Playwright: Mat Smart. At: Steppenwolf Theatre, 1650 N. Halsted. Phone: 312-335-1650; $15-$20. Runs through: March 13
When Steppenwolf Theatre typically chooses work for its Steppenwolf for Young Audiences presentations, the shows are mostly literary adaptations with ties to school curriculums. But Steppenwolf bucks the trend with Samuel J. and K., a new play by Naperville playwright Mat Smart.
Now Samuel J. and K. may not have literary brand name-recognition, as evidenced by the half-empty house at the public press performance. But once word gets out about the emotional richness and familial insight of Smart's two-character drama, don't be surprised if all those reasonably priced weekend tickets to Samuel J. and K. become scarce.
Samuel J. and K. focuses on grown Naperville brothers, one black and one white, who share the same first name. Samuel J. (whose middle name is Jackson) surprises his adopted brother, Samuel K. (his middle name is Kennedy), with a college graduation gift of a trip to Cameroon so he can get in touch with his roots.
Yet Samuel K. is reluctant to return to the country of his birth. Sure enough, when both Samuels get to Cameroon, an almost irreparable rift develops between the two over questions of identity, brotherhood and responsibility.
Smart's up-to-the-minute modern drama may seem a tad formulaic as his characters' revelations nearly resolve toward the ending, but Smart provides great scenarios for actors and a great director to sink their teeth into.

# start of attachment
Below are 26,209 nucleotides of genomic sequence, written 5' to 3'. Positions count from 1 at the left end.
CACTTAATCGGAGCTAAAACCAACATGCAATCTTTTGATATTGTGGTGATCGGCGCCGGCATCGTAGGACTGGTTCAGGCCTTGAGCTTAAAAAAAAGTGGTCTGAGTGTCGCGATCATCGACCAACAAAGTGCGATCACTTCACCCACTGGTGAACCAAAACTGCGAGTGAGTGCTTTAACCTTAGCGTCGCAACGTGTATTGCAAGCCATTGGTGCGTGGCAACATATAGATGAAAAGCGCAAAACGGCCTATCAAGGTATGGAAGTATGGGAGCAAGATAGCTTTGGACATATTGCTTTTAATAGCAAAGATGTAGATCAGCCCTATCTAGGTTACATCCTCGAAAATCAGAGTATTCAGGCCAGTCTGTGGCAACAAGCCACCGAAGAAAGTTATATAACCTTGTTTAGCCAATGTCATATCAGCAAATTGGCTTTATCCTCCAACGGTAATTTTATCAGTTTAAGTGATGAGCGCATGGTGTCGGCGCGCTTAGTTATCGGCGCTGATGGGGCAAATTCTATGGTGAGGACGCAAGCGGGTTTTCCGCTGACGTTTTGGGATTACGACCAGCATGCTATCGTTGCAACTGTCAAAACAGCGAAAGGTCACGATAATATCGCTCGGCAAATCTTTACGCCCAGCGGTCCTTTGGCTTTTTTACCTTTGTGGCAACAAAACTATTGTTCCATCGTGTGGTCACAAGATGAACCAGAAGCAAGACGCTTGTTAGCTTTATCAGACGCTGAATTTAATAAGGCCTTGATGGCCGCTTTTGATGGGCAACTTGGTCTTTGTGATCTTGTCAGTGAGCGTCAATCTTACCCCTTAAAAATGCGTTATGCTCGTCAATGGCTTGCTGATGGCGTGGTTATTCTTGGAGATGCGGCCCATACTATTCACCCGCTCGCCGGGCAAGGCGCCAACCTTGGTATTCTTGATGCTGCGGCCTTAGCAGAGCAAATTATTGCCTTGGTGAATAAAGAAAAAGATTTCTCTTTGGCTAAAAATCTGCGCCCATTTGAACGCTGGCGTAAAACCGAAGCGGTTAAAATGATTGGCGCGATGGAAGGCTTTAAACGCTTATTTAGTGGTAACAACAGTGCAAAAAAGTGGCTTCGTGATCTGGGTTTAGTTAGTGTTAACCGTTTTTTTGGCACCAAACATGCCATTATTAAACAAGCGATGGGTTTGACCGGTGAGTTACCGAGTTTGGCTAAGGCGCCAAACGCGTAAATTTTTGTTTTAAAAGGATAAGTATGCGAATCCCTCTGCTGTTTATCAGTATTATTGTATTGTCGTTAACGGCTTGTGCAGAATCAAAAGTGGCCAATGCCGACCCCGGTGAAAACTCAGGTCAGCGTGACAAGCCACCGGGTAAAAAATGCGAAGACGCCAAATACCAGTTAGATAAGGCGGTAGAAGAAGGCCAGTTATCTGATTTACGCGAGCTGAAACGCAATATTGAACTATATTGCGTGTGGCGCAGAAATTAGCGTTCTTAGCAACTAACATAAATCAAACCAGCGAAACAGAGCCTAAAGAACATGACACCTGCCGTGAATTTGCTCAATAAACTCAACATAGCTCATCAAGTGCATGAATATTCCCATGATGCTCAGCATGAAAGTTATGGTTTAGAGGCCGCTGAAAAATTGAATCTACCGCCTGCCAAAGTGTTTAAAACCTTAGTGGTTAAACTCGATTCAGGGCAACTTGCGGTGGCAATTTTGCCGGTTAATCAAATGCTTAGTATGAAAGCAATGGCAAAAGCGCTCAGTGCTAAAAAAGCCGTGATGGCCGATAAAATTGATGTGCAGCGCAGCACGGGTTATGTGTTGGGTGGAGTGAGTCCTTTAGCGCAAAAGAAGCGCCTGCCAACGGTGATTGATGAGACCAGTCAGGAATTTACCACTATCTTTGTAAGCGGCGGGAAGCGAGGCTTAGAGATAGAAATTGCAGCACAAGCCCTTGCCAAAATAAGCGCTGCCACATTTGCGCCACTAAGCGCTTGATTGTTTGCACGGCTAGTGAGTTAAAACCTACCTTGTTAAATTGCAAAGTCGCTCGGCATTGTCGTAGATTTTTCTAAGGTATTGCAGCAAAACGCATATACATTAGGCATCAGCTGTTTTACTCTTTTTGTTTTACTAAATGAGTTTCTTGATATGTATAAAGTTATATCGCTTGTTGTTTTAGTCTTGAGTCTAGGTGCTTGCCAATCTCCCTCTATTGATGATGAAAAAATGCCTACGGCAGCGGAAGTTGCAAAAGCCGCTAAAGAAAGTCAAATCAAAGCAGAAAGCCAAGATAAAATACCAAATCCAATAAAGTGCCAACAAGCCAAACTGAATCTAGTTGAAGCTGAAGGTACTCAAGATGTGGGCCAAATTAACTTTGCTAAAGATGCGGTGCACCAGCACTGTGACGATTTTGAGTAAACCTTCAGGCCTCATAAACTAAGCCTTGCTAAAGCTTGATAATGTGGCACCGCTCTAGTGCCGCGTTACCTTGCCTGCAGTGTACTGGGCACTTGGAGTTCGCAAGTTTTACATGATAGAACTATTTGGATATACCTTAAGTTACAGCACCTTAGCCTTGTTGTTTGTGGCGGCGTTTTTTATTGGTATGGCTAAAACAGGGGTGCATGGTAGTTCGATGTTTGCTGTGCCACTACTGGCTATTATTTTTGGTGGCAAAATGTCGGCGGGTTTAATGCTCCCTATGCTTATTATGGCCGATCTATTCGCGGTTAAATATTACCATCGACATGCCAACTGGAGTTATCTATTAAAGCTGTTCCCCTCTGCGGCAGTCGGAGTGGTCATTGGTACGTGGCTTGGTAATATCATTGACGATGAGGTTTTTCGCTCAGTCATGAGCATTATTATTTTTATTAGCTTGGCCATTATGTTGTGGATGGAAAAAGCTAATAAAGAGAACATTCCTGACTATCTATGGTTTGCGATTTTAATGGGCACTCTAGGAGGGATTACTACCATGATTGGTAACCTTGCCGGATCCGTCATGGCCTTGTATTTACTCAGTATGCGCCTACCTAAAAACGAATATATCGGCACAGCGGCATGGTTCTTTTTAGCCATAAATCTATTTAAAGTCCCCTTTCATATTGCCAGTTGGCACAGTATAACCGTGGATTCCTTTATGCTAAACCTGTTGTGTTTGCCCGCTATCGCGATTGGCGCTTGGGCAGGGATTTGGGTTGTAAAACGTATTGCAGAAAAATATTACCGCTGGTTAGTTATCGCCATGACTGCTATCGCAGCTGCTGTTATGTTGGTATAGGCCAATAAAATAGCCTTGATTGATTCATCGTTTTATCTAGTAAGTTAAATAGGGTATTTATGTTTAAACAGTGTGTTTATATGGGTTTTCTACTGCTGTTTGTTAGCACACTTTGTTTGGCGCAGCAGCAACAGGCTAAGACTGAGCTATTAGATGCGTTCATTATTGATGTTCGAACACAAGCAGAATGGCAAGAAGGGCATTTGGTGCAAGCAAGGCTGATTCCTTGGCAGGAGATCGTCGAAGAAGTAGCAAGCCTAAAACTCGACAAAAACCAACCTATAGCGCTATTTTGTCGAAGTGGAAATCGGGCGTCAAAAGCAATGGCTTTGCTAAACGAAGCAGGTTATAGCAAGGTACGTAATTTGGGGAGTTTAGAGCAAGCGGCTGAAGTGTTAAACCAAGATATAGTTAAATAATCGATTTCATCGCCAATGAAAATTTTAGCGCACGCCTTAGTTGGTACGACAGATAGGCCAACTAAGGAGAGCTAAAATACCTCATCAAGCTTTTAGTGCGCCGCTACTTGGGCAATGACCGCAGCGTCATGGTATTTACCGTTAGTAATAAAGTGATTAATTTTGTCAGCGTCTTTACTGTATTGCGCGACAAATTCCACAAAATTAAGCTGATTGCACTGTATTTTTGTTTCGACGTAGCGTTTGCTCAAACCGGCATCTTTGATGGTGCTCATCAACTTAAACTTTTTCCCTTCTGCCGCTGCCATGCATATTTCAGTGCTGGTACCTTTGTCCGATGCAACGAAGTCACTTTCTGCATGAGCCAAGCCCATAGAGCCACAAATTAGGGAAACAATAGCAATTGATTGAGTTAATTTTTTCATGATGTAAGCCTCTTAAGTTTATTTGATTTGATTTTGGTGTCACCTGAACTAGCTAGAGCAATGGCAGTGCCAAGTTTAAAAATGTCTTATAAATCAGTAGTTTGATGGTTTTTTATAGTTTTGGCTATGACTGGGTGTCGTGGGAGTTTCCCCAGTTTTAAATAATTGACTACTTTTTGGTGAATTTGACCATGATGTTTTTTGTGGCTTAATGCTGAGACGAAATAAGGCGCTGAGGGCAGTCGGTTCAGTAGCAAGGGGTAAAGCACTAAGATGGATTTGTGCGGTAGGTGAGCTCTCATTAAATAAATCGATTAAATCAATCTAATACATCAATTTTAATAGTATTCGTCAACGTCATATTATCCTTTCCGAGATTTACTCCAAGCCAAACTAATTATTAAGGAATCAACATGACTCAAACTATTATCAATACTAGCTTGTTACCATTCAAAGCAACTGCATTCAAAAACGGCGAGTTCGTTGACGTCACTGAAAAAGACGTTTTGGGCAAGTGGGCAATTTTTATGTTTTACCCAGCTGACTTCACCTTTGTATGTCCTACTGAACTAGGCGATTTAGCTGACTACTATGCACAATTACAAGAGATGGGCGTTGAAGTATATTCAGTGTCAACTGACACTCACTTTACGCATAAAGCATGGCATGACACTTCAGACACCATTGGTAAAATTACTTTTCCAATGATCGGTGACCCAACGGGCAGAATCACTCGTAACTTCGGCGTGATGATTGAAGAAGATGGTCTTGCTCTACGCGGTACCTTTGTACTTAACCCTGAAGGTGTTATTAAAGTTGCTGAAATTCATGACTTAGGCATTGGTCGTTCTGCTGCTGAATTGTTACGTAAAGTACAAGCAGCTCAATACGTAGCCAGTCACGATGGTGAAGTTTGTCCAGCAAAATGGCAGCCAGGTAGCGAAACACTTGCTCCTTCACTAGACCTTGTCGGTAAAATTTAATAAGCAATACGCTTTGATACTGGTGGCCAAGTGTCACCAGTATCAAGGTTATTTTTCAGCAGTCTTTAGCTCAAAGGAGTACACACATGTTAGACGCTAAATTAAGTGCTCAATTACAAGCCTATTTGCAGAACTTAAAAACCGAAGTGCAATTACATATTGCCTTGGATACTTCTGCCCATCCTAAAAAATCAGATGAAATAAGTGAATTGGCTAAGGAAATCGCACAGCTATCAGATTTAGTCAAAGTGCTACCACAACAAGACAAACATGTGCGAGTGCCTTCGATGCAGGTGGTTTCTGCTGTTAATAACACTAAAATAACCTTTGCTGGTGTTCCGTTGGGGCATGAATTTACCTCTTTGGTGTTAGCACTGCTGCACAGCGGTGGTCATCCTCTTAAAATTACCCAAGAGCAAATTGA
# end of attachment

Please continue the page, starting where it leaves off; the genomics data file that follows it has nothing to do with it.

That's exactly what's on evidence in director Ron OJ Parson's physically energetic production, which features one-on-one basketball and some knock-about physical fights (a great credit to fight director David Chrzanowski). Parson also nails the quieter moments.
Comparing performances, things seem to be weighed in the favor of Cliff Chamberlain as college-dropout Samuel J. Chamberlain definitely runs with the impulsive and frequently goof-ball characterization, which unfortunately outshines Samuel G. Roberson, Jr., as Samuel K.
But then Roberson portrays the more responsible brother whose educational and career path goals are clearly is in the better graces with their unseen off-stage mother. Roberson plays his emotional cards very close to his chest, which gives his character of Samuel K. a bit of an expressive short shrift until the conciliatory scenes in Act II.
Since Samuel J. and K. has to share the same stage with another Steppenwolf show, Sex with Strangers, the production isn't much to look at. But the performances enliven the thoughtful and heartfelt material, so it's all good.
By featuring Samuel J. and K. as a Young Adults show, Steppenwolf skillfully shows young audiences that theater can be as current and localized as you like. But more importantly, Steppenwolf is giving a welcome platform to a local playwright who appears to have plenty of vital and emotionally important things to say.